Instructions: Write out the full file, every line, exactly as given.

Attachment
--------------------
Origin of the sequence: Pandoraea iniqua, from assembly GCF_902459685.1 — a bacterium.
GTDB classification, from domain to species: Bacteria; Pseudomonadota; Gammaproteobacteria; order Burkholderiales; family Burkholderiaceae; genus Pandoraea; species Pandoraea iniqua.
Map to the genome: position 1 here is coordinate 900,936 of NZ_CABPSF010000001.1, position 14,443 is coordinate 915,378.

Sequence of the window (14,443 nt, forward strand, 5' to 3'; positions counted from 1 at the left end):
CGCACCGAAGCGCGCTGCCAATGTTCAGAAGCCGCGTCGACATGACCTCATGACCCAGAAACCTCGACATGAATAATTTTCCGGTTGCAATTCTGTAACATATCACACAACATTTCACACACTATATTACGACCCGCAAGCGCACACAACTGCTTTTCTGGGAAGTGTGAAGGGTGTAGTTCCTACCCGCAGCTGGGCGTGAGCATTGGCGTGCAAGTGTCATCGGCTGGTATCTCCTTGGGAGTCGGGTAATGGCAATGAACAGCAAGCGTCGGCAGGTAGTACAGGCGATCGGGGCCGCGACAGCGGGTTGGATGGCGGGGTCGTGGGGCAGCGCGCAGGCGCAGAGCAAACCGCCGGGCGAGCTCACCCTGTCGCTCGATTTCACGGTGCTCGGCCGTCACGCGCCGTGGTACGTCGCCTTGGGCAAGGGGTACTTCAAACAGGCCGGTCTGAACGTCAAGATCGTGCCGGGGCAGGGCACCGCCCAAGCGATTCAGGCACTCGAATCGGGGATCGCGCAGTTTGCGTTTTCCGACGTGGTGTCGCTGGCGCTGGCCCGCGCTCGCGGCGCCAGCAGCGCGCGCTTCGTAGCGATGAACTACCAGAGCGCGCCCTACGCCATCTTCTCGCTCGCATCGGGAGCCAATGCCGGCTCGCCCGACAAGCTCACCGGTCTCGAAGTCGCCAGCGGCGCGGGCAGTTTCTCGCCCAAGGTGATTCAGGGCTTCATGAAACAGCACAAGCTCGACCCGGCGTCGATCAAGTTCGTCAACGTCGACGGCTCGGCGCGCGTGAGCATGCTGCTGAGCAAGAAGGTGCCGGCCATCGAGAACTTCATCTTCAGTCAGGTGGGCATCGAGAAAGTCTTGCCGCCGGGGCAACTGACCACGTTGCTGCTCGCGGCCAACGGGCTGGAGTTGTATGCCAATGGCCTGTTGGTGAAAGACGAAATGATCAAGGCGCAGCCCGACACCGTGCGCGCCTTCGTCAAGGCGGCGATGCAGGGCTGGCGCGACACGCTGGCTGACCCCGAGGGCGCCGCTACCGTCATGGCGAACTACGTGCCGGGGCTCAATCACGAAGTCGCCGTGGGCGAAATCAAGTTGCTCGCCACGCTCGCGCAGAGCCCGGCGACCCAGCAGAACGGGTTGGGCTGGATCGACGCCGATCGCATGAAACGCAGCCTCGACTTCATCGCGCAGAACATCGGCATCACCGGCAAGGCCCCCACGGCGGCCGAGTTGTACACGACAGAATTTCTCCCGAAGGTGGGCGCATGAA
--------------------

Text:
Origin of the sequence: Pandoraea iniqua, from assembly GCF_902459685.1 — a bacterium.
GTDB classification, from domain to species: Bacteria; Pseudomonadota; Gammaproteobacteria; order Burkholderiales; family Burkholderiaceae; genus Pandoraea; species Pandoraea iniqua.
Map to the genome: position 1 here is coordinate 900,936 of NZ_CABPSF010000001.1, position 14,443 is coordinate 915,378.

Sequence of the window (14,443 nt, forward strand, 5' to 3'; positions counted from 1 at the left end):
CGCACCGAAGCGCGCTGCCAATGTTCAGAAGCCGCGTCGACATGACCTCATGACCCAGAAACCTCGACATGAATAATTTTCCGGTTGCAATTCTGTAACATATCACACAACATTTCACACACTATATTACGACCCGCAAGCGCACACAACTGCTTTTCTGGGAAGTGTGAAGGGTGTAGTTCCTACCCGCAGCTGGGCGTGAGCATTGGCGTGCAAGTGTCATCGGCTGGTATCTCCTTGGGAGTCGGGTAATGGCAATGAACAGCAAGCGTCGGCAGGTAGTACAGGCGATCGGGGCCGCGACAGCGGGTTGGATGGCGGGGTCGTGGGGCAGCGCGCAGGCGCAGAGCAAACCGCCGGGCGAGCTCACCCTGTCGCTCGATTTCACGGTGCTCGGCCGTCACGCGCCGTGGTACGTCGCCTTGGGCAAGGGGTACTTCAAACAGGCCGGTCTGAACGTCAAGATCGTGCCGGGGCAGGGCACCGCCCAAGCGATTCAGGCACTCGAATCGGGGATCGCGCAGTTTGCGTTTTCCGACGTGGTGTCGCTGGCGCTGGCCCGCGCTCGCGGCGCCAGCAGCGCGCGCTTCGTAGCGATGAACTACCAGAGCGCGCCCTACGCCATCTTCTCGCTCGCATCGGGAGCCAATGCCGGCTCGCCCGACAAGCTCACCGGTCTCGAAGTCGCCAGCGGCGCGGGCAGTTTCTCGCCCAAGGTGATTCAGGGCTTCATGAAACAGCACAAGCTCGACCCGGCGTCGATCAAGTTCGTCAACGTCGACGGCTCGGCGCGCGTGAGCATGCTGCTGAGCAAGAAGGTGCCGGCCATCGAGAACTTCATCTTCAGTCAGGTGGGCATCGAGAAAGTCTTGCCGCCGGGGCAACTGACCACGTTGCTGCTCGCGGCCAACGGGCTGGAGTTGTATGCCAATGGCCTGTTGGTGAAAGACGAAATGATCAAGGCGCAGCCCGACACCGTGCGCGCCTTCGTCAAGGCGGCGATGCAGGGCTGGCGCGACACGCTGGCTGACCCCGAGGGCGCCGCTACCGTCATGGCGAACTACGTGCCGGGGCTCAATCACGAAGTCGCCGTGGGCGAAATCAAGTTGCTCGCCACGCTCGCGCAGAGCCCGGCGACCCAGCAGAACGGGTTGGGCTGGATCGACGCCGATCGCATGAAACGCAGCCTCGACTTCATCGCGCAGAACATCGGCATCACCGGCAAGGCCCCCACGGCGGCCGAGTTGTACACGACAGAATTTCTCCCGAAGGTGGGCGCATGAA